Prenups: Sometimes ‘Callous’ yet Legally Binding

Those that have endured divorce proceedings know well that emotions can escalate quickly and sometimes without warning, and that even when situations seem relatively amicable, one small disagreement on the value of an asset or about child custody can instantaneously set back the entire process.  Marital agreements, (also known as prenuptial agreements) can be both a source of relief as well as contention,  especially those who enter marriages with individual assets–be they real estate, businesses, trust funds, etc.  The legal protection can be a lifesaver should a relationship dissolve. Too often however, those deep in the throes of love forget the truth that some relationships, do fail. Having a level of legal protection, courtesy of a marital agreement, may be the difference between an amicable or nasty separation.

Case in point: Gottlieb v Gottlieb, 311197/12.  A hedge fund magnate by the name of Jacob Gottlieb met, fell in love and moved in with Alexandra Lumiere. Prior to Gottlieb’s proposal of marriage, he explained that he would not go through with a marriage unless and until Lumiere signed a prenuptial agreement. Lumiere, being advised not to by her matrimonial attorney, expressed objections to the agreement contents and postponed signing it after Gottlieb progressively reduced his offer. One year later, Lumiere became pregnant with the couple’s first child yet Gottlieb refused to consecrate the marriage until after the child’s birth, at which time he again lowered his prenuptial agreement offer.  When Lumiere became pregnant with the couple’s second child three years after they met, she claimed she succumbed to his unfair demands in order to “end the madness.” The prenup entitled Lumiere to a lump sum payment of $1.6 million and the right to live in an $8.9 million Manhattan apartment for the next 10 years with maintenance utilities and health insurance for her and the children, after which the apartment would revert to Gottlieb. While various additions and stipulations were made within the marital agreement, the question posed in this case is whether or not a “callous” prenuptial agreement is legally-binding and enforceable?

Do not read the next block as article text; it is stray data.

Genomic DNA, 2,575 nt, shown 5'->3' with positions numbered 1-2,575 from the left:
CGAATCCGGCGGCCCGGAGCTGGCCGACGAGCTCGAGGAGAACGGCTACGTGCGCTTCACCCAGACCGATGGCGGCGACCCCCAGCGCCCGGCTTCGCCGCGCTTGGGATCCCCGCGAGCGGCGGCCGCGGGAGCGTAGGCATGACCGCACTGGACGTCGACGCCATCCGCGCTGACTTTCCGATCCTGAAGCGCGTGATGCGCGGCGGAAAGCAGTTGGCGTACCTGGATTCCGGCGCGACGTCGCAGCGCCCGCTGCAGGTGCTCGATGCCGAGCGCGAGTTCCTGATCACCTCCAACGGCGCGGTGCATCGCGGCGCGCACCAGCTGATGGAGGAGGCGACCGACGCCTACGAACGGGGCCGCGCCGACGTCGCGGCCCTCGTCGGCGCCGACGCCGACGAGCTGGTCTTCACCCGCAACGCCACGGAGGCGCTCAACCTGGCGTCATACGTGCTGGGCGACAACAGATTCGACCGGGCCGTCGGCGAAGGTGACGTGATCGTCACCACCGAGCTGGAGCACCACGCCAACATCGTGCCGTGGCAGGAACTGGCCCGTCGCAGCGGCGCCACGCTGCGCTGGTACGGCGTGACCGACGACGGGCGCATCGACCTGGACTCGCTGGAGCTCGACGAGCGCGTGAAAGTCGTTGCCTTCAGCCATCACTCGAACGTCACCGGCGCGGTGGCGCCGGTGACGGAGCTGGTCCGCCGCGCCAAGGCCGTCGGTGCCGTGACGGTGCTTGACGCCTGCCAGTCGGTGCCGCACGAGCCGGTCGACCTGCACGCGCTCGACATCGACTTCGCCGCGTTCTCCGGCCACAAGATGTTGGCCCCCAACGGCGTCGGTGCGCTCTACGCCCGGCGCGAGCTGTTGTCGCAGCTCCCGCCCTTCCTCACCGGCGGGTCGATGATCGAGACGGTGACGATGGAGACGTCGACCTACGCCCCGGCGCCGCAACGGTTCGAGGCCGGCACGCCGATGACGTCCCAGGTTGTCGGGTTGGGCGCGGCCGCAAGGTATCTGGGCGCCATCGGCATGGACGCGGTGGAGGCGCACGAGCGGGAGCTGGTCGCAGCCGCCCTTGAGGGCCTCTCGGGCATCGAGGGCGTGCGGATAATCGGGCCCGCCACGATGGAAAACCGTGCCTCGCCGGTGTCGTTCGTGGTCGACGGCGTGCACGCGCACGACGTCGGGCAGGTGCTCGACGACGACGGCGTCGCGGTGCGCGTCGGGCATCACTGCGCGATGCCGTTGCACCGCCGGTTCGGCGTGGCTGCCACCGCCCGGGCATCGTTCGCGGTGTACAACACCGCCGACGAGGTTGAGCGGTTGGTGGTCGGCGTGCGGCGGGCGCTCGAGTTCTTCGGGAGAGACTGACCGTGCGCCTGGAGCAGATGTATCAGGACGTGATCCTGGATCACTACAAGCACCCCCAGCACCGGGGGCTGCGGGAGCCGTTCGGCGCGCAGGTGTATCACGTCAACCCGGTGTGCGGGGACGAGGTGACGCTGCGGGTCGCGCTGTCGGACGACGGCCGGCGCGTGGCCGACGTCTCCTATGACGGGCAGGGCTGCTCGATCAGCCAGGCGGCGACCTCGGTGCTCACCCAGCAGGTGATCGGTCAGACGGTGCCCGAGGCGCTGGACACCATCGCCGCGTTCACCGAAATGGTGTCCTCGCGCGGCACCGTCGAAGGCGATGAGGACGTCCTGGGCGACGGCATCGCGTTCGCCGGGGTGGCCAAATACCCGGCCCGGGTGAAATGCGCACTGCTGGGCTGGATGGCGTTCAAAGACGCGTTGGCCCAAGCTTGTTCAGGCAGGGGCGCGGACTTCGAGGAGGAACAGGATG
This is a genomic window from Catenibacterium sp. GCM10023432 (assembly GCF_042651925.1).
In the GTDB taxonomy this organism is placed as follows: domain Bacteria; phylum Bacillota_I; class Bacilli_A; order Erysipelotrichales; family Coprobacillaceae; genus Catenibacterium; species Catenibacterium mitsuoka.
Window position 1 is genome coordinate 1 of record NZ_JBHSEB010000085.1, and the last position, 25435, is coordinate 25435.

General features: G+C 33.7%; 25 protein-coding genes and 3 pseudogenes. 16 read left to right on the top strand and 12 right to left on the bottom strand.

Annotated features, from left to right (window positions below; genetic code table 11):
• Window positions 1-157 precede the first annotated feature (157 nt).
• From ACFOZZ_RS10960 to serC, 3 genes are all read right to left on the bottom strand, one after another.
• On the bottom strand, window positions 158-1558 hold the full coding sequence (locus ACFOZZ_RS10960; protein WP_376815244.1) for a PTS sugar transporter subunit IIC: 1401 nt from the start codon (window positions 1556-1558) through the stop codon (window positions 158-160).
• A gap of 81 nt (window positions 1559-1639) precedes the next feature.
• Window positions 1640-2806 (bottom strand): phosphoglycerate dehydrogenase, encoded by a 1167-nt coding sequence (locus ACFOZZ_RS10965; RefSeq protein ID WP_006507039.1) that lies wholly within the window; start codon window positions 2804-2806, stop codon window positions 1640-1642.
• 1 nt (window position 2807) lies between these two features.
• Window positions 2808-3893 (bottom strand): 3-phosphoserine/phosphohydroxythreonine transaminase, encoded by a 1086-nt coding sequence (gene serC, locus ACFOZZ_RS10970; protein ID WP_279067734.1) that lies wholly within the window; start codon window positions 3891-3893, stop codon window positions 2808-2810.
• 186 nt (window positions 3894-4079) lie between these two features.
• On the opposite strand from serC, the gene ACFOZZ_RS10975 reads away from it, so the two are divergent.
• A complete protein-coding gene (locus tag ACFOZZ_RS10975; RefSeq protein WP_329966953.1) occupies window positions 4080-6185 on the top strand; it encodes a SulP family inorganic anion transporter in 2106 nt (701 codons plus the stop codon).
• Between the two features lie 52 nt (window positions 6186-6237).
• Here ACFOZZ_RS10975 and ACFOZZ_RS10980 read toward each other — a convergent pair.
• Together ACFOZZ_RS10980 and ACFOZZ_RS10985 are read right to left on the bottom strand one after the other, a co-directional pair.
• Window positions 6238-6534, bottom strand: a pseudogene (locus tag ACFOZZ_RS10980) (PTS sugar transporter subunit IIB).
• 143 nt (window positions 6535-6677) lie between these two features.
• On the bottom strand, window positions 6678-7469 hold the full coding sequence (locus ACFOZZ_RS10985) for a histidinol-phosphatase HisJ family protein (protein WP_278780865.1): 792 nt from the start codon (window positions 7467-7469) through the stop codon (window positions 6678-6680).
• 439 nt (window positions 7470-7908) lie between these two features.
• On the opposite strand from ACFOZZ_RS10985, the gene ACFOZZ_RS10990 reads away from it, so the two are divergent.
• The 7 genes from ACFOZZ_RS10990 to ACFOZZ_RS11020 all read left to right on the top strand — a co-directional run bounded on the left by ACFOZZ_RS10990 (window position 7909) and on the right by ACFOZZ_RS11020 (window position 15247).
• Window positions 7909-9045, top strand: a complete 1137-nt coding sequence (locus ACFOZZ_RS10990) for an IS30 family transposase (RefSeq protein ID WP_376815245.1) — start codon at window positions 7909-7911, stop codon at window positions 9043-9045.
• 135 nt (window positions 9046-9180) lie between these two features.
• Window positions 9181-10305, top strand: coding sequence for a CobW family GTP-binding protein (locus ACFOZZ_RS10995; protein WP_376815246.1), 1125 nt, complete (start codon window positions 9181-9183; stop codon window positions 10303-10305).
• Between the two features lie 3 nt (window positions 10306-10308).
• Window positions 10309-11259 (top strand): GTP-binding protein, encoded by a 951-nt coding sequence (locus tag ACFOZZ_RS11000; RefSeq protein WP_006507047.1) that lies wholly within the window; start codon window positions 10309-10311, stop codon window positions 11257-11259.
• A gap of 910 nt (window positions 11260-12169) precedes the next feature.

The courts ruled that yes, it is. 

In the opinion, Justice David Saxe asserted that “the purpose of such agreements is not to achieve fairness, but to protect the assets of the monied party from being turned over to the other, and to strictly limit what the non-monied spouse will receive in the event of a divorce.” Furthermore, the court opined that Gottlieb “indicated to his fiancée (Lumiere) that he was not prepared to be generous with her in any way and that marriage to him required her to accept a hard bargain.”

While Gottlieb never fully disclosed his income and financial holdings in full as the agreement was being negotiated, the courts did not find his dealings unfair. Lumiere, held an economics degree from the University of Pennsylvania and had worked in the finance industry, therefore, fully understood the information that was provided.  In the end, the court made it clear that “the refusal to marry a pregnant girlfriend without a prenuptial agreement is not in itself overreaching or duress.”

Therefore, even if a marital agreement seems unequal, once it is finalized and signed, (regardless of how seemingly “unfair” or “callous”), it is legally-binding.

The Law Offices of Russell I. Marnell, P.C. can assist in expertly crafting a comprehensive and completely collaborative prenuptial agreement that sensitively considers each party’s concerns. Contact us at: 1-866-MARNELL (866-627-6355) to arrange a consultation.

*The information contained in this blog is presented as general information and is not to be construed as legal advice to apply to any person or particular situation. Please keep in mind that the law is constantly changing and therefore you should always consult an attorney for legal advice based on the individual circumstances of your situation.*